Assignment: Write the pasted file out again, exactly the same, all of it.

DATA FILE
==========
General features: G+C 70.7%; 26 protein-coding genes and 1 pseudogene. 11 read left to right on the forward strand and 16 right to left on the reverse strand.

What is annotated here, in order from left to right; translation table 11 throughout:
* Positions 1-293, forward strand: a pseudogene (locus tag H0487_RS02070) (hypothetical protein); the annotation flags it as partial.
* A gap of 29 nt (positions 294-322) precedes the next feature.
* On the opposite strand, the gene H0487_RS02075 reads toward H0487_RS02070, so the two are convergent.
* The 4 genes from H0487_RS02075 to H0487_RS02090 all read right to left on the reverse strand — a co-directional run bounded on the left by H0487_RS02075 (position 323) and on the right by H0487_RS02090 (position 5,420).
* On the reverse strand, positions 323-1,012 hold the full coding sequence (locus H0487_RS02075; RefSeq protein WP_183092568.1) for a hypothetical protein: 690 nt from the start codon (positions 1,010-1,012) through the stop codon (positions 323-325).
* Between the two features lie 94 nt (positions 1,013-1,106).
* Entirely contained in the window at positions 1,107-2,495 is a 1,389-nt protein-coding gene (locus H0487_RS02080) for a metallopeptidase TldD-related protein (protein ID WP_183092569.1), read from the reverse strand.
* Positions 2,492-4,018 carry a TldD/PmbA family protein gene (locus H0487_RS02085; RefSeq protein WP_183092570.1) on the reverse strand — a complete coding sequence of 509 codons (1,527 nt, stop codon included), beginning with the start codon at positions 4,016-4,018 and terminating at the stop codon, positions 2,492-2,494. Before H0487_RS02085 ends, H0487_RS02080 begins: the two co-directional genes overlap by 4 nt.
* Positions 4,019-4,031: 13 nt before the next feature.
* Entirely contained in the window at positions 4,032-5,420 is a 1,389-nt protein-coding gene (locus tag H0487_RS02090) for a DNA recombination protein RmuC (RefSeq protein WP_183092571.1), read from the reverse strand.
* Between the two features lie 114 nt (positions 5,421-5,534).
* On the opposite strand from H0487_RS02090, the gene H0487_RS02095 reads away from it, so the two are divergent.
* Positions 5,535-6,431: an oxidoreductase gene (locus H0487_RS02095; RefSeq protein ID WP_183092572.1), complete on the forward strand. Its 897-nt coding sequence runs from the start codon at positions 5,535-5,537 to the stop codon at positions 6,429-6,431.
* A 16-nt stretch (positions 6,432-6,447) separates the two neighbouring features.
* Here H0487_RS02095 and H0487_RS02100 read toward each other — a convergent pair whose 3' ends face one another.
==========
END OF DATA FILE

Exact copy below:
General features: G+C 70.7%; 26 protein-coding genes and 1 pseudogene. 11 read left to right on the forward strand and 16 right to left on the reverse strand.

What is annotated here, in order from left to right; translation table 11 throughout:
* Positions 1-293, forward strand: a pseudogene (locus tag H0487_RS02070) (hypothetical protein); the annotation flags it as partial.
* A gap of 29 nt (positions 294-322) precedes the next feature.
* On the opposite strand, the gene H0487_RS02075 reads toward H0487_RS02070, so the two are convergent.
* The 4 genes from H0487_RS02075 to H0487_RS02090 all read right to left on the reverse strand — a co-directional run bounded on the left by H0487_RS02075 (position 323) and on the right by H0487_RS02090 (position 5,420).
* On the reverse strand, positions 323-1,012 hold the full coding sequence (locus H0487_RS02075; RefSeq protein WP_183092568.1) for a hypothetical protein: 690 nt from the start codon (positions 1,010-1,012) through the stop codon (positions 323-325).
* Between the two features lie 94 nt (positions 1,013-1,106).
* Entirely contained in the window at positions 1,107-2,495 is a 1,389-nt protein-coding gene (locus H0487_RS02080) for a metallopeptidase TldD-related protein (protein ID WP_183092569.1), read from the reverse strand.
* Positions 2,492-4,018 carry a TldD/PmbA family protein gene (locus H0487_RS02085; RefSeq protein WP_183092570.1) on the reverse strand — a complete coding sequence of 509 codons (1,527 nt, stop codon included), beginning with the start codon at positions 4,016-4,018 and terminating at the stop codon, positions 2,492-2,494. Before H0487_RS02085 ends, H0487_RS02080 begins: the two co-directional genes overlap by 4 nt.
* Positions 4,019-4,031: 13 nt before the next feature.
* Entirely contained in the window at positions 4,032-5,420 is a 1,389-nt protein-coding gene (locus tag H0487_RS02090) for a DNA recombination protein RmuC (RefSeq protein WP_183092571.1), read from the reverse strand.
* Between the two features lie 114 nt (positions 5,421-5,534).
* On the opposite strand from H0487_RS02090, the gene H0487_RS02095 reads away from it, so the two are divergent.
* Positions 5,535-6,431: an oxidoreductase gene (locus H0487_RS02095; RefSeq protein ID WP_183092572.1), complete on the forward strand. Its 897-nt coding sequence runs from the start codon at positions 5,535-5,537 to the stop codon at positions 6,429-6,431.
* A 16-nt stretch (positions 6,432-6,447) separates the two neighbouring features.
* Here H0487_RS02095 and H0487_RS02100 read toward each other — a convergent pair whose 3' ends face one another.